What is Healthy?

     My last post touched on a topic beyond the scope of this blog and my book (non-hungry cravings); and in this post, I’ll address another broad topic that is not specific to bulimia/BED; but has many implications for binge eaters. That topic is: what does “healthy” eating mean?  

     First of all, I am not a nutrition expert, and I do not claim to have all the answers on what to eat to maintain optimal health. Like I said in my book, I’ve been recovered for a long time but I still don’t have what I’d call a perfect diet. I don’t think learning to eat an ideal diet is part of recovery, but instead it is a life improvement goal not specific to an eating disorder. I mentioned in the book that I had hoped to make more improvements to my diet in the future; and even since publishing it at the end of 2010, I believe I have. I don’t think I eat as many processed foods as when I was writing, I try to cook more, and the majority of what I eat is “real” food (although due to lack of money, the food I eat isn’t usually organic). I still would like to make more improvements in my family’s eating habits; but lately, I’ve come upon a stumbling block of trying to sort out what is healthy and what is not. 

     I sometimes feel that if you name any food, there is some expert who could label it unhealthy. We’ve all heard that sugar/processed foods aren’t healthy; that’s common knowledge by now (although I believe nothing should be labeled “bad” or “off limits” and everything in moderation is okay). However, there seems to be more and more foods being blacklisted based on some scientific study or anecdotal evidence. There are nutritional experts claiming that dairy, wheat, soy, meat, eggs, starches, fruit, anything that isn’t organic, certain oils and fats, coffee, and even all whole grains and legumes are detrimental to our health (more on whole grains/legumes and “paleo” eating in my next blog). To make matters even more confusing, there are usually experts on the other side saying those same foods are fine, or even very healthy for us. Then, expert opinions can change over time and new research can prove previous advice wrong.   


    I personally can get a bit overwhelmed by this, and I know I’m not alone.  I have had a few health-conscious friends and family members echo this same sentiment lately, which is why I thought I’d touch on this subject in my blog. I think ultimately, we all have to decide what foods/eating habits work for us, regardless of what the popular consensus is, or what the latest nutritional research claims to prove. I think it’s great to learn about nutrition, but I also think it’s important to keep in mind that nutrition is highly individual and what might be healthy for one person might not be for another, because of food sensitivities/allergies or other physiological factors. Also, nutrition is not the only factor that plays into health, and we shouldn’t ignore the other factors. Stress reduction, and proper sleep are two examples that come to mind. For some, going through all the extra trouble to ensure a perfectly healthy diet can cause so much stress that it offsets any benefits of the healthy eating. Not all of us can manage to always eat organic, gluten/lactose/dairy/soy-free, grassfed everything; and if we tried, it might just be more trouble than it would be worth.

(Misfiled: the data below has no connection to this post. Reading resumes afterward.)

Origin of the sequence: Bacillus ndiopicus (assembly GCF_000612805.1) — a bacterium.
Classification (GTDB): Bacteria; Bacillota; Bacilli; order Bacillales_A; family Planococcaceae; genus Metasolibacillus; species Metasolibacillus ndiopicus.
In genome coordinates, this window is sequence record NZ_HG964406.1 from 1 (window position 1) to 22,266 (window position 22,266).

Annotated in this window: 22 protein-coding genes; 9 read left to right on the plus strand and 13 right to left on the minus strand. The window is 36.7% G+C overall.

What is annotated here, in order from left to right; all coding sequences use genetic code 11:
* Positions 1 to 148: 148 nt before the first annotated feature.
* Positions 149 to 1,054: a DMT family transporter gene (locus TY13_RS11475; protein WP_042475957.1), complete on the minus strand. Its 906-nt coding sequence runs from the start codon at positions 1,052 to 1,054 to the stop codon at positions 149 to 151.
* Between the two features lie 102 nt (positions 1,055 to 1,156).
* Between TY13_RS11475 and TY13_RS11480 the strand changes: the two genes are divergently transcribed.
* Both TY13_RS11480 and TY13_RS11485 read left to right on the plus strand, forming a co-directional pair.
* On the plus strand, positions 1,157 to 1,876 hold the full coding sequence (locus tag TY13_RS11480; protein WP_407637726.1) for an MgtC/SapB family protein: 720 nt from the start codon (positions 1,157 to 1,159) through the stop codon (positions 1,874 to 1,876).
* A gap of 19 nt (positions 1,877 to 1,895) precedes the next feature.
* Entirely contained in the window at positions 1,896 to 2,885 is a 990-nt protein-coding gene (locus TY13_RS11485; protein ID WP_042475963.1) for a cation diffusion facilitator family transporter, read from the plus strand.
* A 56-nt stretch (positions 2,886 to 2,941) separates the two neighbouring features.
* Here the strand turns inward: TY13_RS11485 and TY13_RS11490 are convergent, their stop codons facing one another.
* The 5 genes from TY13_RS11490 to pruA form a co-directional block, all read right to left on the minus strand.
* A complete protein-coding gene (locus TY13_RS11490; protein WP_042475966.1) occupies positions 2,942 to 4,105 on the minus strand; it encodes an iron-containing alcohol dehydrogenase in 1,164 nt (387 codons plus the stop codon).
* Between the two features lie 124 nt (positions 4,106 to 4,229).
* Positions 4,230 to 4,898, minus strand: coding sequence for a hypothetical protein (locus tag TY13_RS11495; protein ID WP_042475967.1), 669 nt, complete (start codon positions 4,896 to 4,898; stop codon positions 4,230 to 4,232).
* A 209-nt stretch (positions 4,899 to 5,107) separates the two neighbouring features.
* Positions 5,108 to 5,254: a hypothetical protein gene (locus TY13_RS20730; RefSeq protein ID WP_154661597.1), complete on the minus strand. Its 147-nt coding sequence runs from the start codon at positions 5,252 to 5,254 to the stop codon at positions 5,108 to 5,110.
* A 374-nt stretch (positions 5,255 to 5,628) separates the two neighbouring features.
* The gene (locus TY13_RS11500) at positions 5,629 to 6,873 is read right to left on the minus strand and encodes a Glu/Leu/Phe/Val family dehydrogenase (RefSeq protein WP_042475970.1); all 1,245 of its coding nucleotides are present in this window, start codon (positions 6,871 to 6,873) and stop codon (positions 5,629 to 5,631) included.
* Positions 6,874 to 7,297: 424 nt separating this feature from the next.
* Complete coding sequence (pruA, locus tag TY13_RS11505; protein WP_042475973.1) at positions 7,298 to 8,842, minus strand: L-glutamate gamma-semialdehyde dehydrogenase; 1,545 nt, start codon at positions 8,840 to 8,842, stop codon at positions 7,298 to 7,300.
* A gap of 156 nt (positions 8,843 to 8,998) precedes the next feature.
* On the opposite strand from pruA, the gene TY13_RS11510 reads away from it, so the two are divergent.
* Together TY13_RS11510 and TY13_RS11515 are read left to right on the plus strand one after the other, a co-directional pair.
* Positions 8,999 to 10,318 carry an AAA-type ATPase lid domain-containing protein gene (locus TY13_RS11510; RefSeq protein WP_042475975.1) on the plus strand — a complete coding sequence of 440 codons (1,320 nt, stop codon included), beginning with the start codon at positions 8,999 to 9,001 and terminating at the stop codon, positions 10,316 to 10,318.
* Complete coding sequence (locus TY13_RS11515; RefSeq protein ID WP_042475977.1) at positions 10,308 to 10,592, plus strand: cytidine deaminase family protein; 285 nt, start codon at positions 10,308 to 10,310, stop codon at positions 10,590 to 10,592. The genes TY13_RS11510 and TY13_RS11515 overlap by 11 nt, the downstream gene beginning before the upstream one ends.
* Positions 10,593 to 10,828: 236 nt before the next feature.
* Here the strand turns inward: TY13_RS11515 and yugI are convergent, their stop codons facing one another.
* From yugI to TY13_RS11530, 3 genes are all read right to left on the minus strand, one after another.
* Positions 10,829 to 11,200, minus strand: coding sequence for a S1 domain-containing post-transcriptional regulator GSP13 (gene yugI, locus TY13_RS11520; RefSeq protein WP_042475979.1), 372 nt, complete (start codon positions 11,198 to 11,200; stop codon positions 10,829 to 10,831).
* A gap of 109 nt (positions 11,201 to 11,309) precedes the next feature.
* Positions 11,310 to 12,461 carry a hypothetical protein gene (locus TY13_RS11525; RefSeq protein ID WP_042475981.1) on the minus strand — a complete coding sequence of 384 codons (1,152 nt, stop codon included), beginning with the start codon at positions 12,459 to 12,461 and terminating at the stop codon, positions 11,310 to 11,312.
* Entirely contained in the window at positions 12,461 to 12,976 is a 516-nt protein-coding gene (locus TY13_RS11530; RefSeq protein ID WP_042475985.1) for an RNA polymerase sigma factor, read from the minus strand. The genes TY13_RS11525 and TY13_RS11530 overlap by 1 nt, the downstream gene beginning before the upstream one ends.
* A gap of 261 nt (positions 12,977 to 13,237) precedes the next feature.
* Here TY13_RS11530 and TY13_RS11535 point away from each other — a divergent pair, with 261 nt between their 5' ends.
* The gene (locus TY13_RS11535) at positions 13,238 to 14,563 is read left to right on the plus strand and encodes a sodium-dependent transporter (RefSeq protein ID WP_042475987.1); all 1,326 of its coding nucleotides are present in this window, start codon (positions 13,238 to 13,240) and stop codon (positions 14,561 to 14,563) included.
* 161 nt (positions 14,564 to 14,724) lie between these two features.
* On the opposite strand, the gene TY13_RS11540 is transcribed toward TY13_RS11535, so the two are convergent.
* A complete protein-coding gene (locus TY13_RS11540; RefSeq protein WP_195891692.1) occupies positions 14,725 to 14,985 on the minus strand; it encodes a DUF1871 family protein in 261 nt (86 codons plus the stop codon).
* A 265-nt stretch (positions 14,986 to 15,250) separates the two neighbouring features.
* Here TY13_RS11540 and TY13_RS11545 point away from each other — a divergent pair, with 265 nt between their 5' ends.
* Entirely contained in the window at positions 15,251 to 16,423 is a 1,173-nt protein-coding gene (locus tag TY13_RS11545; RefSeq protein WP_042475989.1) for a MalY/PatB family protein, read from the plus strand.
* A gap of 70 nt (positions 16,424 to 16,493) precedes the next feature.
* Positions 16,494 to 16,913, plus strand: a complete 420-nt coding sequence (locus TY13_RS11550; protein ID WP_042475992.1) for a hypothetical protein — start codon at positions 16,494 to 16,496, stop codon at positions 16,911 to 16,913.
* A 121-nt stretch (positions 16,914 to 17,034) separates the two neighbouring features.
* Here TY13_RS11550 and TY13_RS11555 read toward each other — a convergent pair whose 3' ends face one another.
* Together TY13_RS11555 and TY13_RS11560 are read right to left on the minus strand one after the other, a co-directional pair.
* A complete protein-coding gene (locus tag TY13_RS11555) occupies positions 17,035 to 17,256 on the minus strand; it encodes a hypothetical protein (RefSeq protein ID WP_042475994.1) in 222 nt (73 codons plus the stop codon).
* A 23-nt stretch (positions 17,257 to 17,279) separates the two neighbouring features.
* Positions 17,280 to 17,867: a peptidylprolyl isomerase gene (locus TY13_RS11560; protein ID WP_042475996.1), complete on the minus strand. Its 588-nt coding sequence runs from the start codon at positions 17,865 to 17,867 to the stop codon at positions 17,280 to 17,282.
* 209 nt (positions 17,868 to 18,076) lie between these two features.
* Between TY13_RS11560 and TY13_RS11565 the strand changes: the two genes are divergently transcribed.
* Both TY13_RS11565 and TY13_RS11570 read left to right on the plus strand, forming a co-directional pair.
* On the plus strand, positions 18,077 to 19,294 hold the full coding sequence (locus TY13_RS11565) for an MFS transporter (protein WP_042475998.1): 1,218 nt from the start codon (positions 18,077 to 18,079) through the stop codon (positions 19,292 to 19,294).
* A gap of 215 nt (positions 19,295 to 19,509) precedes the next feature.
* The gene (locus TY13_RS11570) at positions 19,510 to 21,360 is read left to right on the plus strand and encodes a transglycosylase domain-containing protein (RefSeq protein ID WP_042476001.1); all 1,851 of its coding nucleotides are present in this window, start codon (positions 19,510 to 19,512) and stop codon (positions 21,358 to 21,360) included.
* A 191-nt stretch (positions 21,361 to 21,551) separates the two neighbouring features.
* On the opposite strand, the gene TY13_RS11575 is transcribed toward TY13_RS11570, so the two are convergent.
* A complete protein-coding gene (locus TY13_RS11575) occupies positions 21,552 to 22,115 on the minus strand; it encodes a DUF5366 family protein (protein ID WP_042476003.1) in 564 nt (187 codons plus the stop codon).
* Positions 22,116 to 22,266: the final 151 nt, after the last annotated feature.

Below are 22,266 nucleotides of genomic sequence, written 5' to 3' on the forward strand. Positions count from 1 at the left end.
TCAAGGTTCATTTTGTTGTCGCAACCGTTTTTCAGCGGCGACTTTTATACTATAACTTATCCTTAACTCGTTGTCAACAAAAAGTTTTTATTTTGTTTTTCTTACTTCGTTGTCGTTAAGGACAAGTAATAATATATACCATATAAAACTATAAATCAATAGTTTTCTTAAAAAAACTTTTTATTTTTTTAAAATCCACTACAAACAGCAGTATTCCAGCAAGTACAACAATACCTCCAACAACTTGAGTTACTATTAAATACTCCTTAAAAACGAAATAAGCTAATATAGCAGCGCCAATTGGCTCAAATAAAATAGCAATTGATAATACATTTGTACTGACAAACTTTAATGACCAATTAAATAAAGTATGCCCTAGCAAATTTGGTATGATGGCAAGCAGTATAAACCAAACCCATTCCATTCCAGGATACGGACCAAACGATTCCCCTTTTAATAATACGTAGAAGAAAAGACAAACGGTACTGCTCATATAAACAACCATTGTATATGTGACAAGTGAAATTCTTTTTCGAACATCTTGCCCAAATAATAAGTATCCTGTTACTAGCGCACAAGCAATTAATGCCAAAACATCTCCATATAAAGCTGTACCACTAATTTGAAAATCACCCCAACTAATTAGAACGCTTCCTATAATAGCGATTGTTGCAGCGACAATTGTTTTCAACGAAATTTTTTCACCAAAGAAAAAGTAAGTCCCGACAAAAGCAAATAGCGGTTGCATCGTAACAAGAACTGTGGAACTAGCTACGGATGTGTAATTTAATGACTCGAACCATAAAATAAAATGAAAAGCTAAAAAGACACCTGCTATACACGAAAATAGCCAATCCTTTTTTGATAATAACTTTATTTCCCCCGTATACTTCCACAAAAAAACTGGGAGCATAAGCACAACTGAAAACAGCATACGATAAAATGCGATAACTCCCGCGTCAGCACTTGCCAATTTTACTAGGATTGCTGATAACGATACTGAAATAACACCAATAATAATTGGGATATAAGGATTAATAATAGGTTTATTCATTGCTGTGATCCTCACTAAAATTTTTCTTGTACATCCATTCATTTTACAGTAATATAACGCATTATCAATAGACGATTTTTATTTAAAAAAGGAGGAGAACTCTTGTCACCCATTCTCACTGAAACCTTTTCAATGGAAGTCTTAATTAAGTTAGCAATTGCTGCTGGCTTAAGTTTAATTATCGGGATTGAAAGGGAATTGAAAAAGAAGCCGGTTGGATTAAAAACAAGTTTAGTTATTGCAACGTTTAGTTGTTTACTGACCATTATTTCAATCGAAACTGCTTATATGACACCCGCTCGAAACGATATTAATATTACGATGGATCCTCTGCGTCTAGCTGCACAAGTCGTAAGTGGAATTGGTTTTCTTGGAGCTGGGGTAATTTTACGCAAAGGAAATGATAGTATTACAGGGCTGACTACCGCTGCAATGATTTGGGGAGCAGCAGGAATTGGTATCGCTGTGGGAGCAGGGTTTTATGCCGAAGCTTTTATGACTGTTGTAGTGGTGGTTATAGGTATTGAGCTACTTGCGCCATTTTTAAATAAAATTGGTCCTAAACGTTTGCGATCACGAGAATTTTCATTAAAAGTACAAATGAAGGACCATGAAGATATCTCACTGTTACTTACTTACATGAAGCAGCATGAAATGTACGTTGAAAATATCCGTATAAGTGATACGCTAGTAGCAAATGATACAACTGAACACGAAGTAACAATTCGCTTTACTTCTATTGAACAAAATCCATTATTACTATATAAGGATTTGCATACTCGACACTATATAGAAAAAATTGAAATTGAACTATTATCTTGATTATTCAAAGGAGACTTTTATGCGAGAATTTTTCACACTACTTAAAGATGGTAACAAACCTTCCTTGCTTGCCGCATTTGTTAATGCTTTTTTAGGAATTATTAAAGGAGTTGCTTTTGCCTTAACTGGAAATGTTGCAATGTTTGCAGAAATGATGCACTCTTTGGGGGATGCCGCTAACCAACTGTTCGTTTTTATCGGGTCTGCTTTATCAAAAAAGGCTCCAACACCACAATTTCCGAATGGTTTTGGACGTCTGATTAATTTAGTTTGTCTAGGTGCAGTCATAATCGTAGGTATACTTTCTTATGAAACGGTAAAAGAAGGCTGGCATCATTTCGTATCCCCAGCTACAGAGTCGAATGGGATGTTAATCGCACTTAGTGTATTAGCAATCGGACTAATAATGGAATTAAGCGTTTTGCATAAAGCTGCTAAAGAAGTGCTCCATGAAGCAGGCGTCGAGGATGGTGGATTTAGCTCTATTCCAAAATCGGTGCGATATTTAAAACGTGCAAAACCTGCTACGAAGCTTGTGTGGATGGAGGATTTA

I think doing the best you can, based on what you believe is healthy for you, without letting it cause too much added stress is ideal. I have a wonderful friend who went back to school to get a master’s degree in health education and always has great advice on this topic. She told me recently that she thinks “balancing nutrition with sanity” is a good approach.  I definitely agree that it’s important to have a balanced perspective when we try to sort through constantly changing and controversial nutritional advice.  

5 thoughts on “What is Healthy?

  1. “Balancing nutrition with sanity” – that is the most sensible thing I have heard all day! Trying to recover from bulimia and trump obsessiveness over food (nutrients, carbs etc.) can be difficult. For me personally, as someone who is passionate about whole-foods and organics – but still simultaneously struggles with binging and purging and the omnipresent desire to be thinner – the line and dichotomy between pursuing a healthy lifestyle (which voids grains and processed foods) and going on a regimented diet can become blurred pretty easily.